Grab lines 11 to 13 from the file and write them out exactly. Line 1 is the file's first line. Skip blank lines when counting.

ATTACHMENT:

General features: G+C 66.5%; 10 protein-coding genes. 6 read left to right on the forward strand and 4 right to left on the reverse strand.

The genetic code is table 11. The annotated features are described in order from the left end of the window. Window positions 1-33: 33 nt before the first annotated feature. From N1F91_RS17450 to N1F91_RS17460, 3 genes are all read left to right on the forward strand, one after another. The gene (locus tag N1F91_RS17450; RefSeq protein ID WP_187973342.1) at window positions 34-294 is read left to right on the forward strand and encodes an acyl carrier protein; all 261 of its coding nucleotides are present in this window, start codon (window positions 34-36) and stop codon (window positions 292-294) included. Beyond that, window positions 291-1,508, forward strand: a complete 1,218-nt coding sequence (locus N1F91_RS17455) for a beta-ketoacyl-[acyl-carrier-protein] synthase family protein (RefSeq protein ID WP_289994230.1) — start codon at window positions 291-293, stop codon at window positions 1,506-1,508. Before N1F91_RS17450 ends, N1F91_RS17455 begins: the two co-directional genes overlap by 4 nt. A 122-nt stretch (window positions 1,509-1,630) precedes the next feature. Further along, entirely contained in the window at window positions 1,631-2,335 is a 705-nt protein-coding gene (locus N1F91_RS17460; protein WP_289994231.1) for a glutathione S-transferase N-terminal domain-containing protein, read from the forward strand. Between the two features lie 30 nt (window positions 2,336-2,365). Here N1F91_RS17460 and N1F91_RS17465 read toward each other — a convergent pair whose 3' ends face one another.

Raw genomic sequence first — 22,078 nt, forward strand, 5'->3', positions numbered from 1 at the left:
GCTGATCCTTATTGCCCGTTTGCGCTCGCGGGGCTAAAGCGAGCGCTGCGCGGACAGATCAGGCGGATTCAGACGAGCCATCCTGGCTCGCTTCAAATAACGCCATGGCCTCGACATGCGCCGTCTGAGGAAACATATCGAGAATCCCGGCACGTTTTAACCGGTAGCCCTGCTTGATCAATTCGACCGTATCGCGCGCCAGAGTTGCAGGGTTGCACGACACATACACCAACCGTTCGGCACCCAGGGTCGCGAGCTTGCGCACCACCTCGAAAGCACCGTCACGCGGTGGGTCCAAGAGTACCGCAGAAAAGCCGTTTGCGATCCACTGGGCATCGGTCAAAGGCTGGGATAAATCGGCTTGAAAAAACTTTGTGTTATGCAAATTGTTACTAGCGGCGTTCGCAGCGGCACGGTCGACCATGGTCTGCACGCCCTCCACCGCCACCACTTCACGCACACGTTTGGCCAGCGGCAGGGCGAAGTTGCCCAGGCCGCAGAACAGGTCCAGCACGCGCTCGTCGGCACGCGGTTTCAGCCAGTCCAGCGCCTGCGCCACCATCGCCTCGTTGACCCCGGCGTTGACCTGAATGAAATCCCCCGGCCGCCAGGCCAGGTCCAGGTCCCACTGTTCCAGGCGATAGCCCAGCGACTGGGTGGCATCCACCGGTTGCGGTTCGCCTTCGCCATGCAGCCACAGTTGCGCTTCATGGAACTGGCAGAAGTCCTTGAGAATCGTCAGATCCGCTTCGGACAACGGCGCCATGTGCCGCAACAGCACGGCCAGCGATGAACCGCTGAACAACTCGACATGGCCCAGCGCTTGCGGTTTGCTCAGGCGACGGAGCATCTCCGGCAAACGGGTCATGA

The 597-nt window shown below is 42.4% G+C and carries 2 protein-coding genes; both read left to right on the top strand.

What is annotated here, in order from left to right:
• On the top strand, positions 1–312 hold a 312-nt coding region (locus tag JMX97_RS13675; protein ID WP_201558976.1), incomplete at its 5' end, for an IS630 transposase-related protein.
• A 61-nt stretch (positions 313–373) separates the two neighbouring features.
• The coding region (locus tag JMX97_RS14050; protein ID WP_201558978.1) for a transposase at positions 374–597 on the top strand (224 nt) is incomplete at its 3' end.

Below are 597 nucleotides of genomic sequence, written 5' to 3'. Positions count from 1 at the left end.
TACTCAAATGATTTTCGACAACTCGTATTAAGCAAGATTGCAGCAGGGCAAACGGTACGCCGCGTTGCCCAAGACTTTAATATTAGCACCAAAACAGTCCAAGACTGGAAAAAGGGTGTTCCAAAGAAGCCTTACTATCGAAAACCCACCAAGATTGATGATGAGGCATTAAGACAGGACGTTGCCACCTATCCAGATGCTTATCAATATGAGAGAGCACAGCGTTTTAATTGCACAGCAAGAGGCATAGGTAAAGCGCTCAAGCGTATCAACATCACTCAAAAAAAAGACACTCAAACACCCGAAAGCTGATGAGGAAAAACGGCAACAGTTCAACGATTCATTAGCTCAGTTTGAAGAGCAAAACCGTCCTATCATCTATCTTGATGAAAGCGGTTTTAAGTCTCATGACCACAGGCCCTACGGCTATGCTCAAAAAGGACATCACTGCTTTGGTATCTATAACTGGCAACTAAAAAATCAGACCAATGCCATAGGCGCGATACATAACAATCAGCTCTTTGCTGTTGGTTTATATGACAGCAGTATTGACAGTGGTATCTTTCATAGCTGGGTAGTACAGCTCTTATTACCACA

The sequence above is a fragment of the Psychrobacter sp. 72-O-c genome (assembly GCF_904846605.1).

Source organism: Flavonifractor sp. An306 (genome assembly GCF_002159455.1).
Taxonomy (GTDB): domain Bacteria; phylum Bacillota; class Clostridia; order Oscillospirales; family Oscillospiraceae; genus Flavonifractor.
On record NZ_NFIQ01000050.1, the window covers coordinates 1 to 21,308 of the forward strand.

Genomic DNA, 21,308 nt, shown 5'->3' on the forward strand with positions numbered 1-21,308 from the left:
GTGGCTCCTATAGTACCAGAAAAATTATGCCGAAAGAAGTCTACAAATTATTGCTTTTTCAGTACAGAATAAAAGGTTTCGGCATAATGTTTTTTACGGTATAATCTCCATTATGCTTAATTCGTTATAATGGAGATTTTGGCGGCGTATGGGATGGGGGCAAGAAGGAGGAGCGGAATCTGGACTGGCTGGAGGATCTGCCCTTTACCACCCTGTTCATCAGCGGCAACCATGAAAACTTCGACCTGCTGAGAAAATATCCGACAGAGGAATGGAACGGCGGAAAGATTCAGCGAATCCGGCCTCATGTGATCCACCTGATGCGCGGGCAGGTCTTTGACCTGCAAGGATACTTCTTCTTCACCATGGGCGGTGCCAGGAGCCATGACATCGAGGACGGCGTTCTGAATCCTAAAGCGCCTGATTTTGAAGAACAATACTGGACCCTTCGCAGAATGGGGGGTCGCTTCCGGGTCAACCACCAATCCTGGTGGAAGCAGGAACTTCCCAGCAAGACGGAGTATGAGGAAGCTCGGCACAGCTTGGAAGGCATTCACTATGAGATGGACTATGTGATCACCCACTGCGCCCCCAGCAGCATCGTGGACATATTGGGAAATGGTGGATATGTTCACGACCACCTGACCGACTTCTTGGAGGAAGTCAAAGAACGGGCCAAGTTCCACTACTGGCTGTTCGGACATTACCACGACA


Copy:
TACTCAAATGATTTTCGACAACTCGTATTAAGCAAGATTGCAGCAGGGCAAACGGTACGCCGCGTTGCCCAAGACTTTAATATTAGCACCAAAACAGTCCAAGACTGGAAAAAGGGTGTTCCAAAGAAGCCTTACTATCGAAAACCCACCAAGATTGATGATGAGGCATTAAGACAGGACGTTGCCACCTATCCAGATGCTTATCAATATGAGAGAGCACAGCGTTTTAATTGCACAGCAAGAGGCATAGGTAAAGCGCTCAAGCGTATCAACATCACTCAAAAAAAAGACACTCAAACACCCGAAAGCTGATGAGGAAAAACGGCAACAGTTCAACGATTCATTAGCTCAGTTTGAAGAGCAAAACCGTCCTATCATCTATCTTGATGAAAGCGGTTTTAAGTCTCATGACCACAGGCCCTACGGCTATGCTCAAAAAGGACATCACTGCTTTGGTATCTATAACTGGCAACTAAAAAATCAGACCAATGCCATAGGCGCGATACATAACAATCAGCTCTTTGCTGTTGGTTTATATGACAGCAGTATTGACAGTGGTATCTTTCATAGCTGGGTAGTACAGCTCTTATTACCACA

The sequence above is a fragment of the Psychrobacter sp. 72-O-c genome (assembly GCF_904846605.1).

Source organism: Flavonifractor sp. An306 (genome assembly GCF_002159455.1).